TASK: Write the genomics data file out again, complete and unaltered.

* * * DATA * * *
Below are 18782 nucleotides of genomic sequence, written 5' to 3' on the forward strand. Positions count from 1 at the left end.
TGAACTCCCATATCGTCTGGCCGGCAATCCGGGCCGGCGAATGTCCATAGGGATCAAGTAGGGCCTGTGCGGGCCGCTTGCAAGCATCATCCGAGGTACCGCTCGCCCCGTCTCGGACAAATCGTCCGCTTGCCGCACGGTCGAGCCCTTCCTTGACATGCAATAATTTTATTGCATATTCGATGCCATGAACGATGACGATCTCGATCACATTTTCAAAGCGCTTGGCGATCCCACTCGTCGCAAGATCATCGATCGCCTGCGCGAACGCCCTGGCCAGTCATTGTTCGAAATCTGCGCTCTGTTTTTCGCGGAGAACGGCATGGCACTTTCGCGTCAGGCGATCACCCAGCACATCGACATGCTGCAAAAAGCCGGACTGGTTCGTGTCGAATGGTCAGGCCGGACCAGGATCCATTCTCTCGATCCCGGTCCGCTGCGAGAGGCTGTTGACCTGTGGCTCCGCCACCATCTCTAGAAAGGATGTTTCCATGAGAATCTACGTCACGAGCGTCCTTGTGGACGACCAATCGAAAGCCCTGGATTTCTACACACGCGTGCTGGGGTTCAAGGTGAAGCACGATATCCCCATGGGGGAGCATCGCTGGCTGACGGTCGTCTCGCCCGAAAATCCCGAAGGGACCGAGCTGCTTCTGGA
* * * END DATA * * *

Below are 18782 nucleotides of genomic sequence, written 5' to 3' on the forward strand. Positions count from 1 at the left end.
TGAACTCCCATATCGTCTGGCCGGCAATCCGGGCCGGCGAATGTCCATAGGGATCAAGTAGGGCCTGTGCGGGCCGCTTGCAAGCATCATCCGAGGTACCGCTCGCCCCGTCTCGGACAAATCGTCCGCTTGCCGCACGGTCGAGCCCTTCCTTGACATGCAATAATTTTATTGCATATTCGATGCCATGAACGATGACGATCTCGATCACATTTTCAAAGCGCTTGGCGATCCCACTCGTCGCAAGATCATCGATCGCCTGCGCGAACGCCCTGGCCAGTCATTGTTCGAAATCTGCGCTCTGTTTTTCGCGGAGAACGGCATGGCACTTTCGCGTCAGGCGATCACCCAGCACATCGACATGCTGCAAAAAGCCGGACTGGTTCGTGTCGAATGGTCAGGCCGGACCAGGATCCATTCTCTCGATCCCGGTCCGCTGCGAGAGGCTGTTGACCTGTGGCTCCGCCACCATCTCTAGAAAGGATGTTTCCATGAGAATCTACGTCACGAGCGTCCTTGTGGACGACCAATCGAAAGCCCTGGATTTCTACACACGCGTGCTGGGGTTCAAGGTGAAGCACGATATCCCCATGGGGGAGCATCGCTGGCTGACGGTCGTCTCGCCCGAAAATCCCGAAGGGACCGAGCTGCTTCTGGA